While some critics say the movie transcends its hokey Hallmark Channel-esque premise, few like its version of Heaven
“Heaven Is for Real” is really dividing critics, but at least none of them seemed to hate it. Although, not very many were impressed by the depiction of the club in the clouds that it’s promoting.
The faith-based film stars Greg Kinnear and Kelly Reilly as the parents of a young boy (Connor Corum) who, after suffering a near-death experience, swears that he met Jesus in Heaven. Currently, “Heaven” holds a 54 percent “rotten” rating on Rotten Tomatoes, with a little over half of its 48 reviews reflecting positively on Sony’s Easter weekend release.
Director Randall Wallace (“We Were Soldiers”) adapted the Christian concept from pastor Todd Burpo‘s New York Times’ best-selling book of the same name, which recounts Burpo’s journey examining and accepting his son’s claims before sharing the extraordinary story with the world.
TheWrap‘s Inkoo Kang — who identifies herself as an atheist — was among those who felt Wallace did a particularly good job of making a religious film that pleases the obvious demographic, as well as those without any particular creed.
“Wallace smartly leaves room for skeptics of Burpo’s account to maintain their doubt; what matters most is that audiences understand the film character’s reasons for choosing to believe his son’s vision/dream/delirium,” Kang wrote in her review. “‘Heaven Is for Real’ provides enough circumstantial evidence in favor of Colton’s story that those who wish to follow Todd’s leap of faith may do so. But for this atheist critic, the film is most successful in its ambiguities.”
Los Angeles Times critic Betsy Sharkey felt that the movie, which she called “one of the better faith-based films to come along,” offered a better view of a family dealing with economic and medical crisis than the afterlife.
“‘Heaven’ is sincere to a fault, and the closer it gets to heaven, the more it wavers,” Sharkey wrote. “The film is far better when it stays focused on the family and small-town life. That kind of rooted-in-the-real-world sensibility is what helped propel a book about a miracle into a modern-day phenomenon.”
Village Voice critic Alan Scherstuhl also felt the movie’s traditional vision of Heaven (“angels and clouds and a Jesus who looks like Kenny Loggins in a hotel bathrobe”) were no match for the beauty of its Midwestern setting. However, he did give Wallace and the actors credit where he felt credit was due.
“Unlike many of the features targeted to what Hollywood is calling the ‘faith audience,’ the movie is well-acted and shot, often thoughtful and (intentionally) funny,” Scherstuhl wrote. “Its portrayal of Christian family life is neither sickly sweet nor dreary — Kinnear and Reilly paw at each other with the wholesome horniness of Rob and Laura Petrie. Simply put, there’s no Kirk Cameron to sink it.”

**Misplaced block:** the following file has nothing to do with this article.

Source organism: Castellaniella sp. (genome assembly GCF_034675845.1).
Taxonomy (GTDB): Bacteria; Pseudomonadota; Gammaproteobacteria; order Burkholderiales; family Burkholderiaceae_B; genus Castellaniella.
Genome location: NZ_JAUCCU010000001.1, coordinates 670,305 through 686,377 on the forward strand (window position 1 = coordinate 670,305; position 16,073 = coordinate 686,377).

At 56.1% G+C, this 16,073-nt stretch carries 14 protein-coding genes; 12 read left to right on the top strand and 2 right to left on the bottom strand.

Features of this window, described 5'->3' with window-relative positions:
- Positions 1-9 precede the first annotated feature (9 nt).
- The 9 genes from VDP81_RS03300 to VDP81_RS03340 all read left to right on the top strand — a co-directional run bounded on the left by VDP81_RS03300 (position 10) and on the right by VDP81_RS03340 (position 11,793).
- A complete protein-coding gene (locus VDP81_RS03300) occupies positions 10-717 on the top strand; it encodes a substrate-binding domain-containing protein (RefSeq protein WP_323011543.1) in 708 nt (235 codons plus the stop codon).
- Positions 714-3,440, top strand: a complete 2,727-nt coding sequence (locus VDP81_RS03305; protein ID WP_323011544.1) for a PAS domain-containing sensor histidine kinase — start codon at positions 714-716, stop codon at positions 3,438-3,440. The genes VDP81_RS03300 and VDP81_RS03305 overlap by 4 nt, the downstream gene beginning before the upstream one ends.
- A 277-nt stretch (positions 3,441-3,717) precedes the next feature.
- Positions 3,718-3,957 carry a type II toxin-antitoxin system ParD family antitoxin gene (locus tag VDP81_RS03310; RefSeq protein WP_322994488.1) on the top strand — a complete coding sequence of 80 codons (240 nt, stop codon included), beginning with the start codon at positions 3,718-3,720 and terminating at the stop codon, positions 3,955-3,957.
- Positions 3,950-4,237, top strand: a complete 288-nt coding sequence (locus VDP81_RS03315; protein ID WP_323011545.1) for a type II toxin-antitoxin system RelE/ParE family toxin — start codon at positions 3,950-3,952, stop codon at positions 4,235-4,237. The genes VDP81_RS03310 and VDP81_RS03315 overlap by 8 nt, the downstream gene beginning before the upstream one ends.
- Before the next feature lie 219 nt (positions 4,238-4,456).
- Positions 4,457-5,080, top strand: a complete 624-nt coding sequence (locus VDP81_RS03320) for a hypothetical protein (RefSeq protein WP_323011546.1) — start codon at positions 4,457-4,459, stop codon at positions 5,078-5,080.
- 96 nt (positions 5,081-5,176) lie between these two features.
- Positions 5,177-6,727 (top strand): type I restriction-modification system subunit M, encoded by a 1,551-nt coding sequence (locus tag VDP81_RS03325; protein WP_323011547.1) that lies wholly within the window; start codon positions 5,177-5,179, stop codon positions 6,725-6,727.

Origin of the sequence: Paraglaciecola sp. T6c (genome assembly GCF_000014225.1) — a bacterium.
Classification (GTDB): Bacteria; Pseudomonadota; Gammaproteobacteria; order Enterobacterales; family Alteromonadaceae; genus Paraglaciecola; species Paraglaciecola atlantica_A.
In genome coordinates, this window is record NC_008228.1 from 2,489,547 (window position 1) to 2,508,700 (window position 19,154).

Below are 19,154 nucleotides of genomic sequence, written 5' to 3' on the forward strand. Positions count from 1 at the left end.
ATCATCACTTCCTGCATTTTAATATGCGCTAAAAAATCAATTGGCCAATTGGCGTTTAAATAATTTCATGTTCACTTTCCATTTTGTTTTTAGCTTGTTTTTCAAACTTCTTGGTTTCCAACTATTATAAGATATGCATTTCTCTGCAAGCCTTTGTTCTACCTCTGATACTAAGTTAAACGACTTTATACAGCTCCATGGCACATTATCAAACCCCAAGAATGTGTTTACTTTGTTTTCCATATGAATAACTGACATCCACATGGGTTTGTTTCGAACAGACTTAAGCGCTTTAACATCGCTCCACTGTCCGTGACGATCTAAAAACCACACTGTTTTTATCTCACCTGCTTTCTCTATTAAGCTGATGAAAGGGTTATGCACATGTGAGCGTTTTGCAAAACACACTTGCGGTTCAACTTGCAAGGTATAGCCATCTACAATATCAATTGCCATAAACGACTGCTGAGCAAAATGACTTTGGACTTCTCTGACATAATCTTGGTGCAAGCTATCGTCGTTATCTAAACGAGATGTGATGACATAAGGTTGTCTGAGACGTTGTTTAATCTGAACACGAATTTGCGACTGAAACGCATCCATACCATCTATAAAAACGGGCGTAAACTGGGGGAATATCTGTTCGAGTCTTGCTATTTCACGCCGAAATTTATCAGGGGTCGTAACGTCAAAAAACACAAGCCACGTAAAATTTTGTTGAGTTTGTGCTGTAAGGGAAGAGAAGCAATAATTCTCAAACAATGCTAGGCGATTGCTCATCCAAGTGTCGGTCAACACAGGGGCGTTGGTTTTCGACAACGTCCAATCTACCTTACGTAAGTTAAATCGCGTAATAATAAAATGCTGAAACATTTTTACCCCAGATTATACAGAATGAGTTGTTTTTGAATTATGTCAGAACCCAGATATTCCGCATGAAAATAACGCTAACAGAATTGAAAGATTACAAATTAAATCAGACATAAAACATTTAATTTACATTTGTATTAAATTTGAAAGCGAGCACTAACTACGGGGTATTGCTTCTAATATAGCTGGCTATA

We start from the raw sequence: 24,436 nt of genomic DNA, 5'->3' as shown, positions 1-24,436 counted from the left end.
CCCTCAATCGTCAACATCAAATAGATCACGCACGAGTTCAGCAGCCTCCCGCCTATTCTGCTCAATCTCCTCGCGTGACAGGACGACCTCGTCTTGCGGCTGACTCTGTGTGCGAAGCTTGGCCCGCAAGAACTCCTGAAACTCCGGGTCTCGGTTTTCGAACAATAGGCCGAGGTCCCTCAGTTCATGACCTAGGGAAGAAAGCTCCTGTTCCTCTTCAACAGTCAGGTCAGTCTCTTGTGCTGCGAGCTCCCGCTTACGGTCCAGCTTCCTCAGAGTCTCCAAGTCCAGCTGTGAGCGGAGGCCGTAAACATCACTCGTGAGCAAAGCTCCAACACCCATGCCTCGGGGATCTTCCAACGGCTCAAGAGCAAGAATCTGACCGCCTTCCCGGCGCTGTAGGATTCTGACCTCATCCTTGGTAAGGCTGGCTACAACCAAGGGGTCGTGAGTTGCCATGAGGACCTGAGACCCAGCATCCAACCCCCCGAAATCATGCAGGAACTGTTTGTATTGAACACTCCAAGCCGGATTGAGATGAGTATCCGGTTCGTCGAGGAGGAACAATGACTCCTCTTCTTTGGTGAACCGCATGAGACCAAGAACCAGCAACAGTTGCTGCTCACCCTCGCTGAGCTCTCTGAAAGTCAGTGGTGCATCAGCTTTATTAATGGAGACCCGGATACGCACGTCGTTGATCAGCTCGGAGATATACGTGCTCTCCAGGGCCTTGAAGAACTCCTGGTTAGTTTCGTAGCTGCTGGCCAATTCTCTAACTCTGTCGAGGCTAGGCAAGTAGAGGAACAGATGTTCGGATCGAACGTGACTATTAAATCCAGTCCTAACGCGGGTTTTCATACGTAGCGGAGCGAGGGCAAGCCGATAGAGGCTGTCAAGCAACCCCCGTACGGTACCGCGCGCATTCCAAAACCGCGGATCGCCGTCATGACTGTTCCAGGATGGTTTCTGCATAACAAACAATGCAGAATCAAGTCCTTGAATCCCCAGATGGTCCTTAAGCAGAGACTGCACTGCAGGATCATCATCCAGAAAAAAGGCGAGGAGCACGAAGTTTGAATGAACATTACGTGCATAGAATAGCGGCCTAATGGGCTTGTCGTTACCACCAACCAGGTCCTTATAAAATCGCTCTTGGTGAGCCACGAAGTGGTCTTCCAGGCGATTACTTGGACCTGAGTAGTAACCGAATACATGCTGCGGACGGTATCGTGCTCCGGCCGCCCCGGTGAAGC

San Francisco Chronicle critic David Lewis had many of the same compliments and complaints, although he concluded the movie “has a tough time getting to the finish line” after praising performances from Kinnear and child star Corum.
“Wallace is less successful with the heavenly scenes, which threaten to get a little cheesy at times. We see billowing clouds and angels and Jesus and bright light, but those images don’t carry as much power as when Colton simply describes what he’s witnessed,” Lewis wrote. “In fact, the images of heaven somehow diminish the impact of the boy’s experience, perhaps because heaven is just too profound for anyone to film.”
Associated Press critic Jessica Herndon gave the movie enough measured praise to conclude it is “likely to please the devout, but won’t entice religious cynics,” because of its wholesome “afterschool special” vibe.
“In the way of gripping dialogue, Kinnear doesn’t have much to work with. We might have expected more from writer-director Randall Wallace, who brought us the Oscar-nominated ‘Braveheart,'” Herndon wrote. “But the material is pretty cookie-cutter and more typical of an afterschool special.”
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St. Louis Post-Dispatch critic Joe Williams took a more cynical approach, and not only took notice of the movie’s “real” depiction of Heaven, but took it to task for being so stereotypical.
“To further narrow the movie’s appeal to the Hallmark demographic, blond Colton and a Lithuanian girl who also had a near-death experience describe a Jesus who looks like a blue-eyed Kenny Loggins (The historical Jesus undoubtedly had dark eyes and probably a forked beard),” Williams wrote. “Written, directed and acted by Hollywood pros, ‘Heaven Is For Real’ is a polished little movie with a hopeful message, but when it literalizes the divine mysteries, it opens the door to a Doubting Thomas.”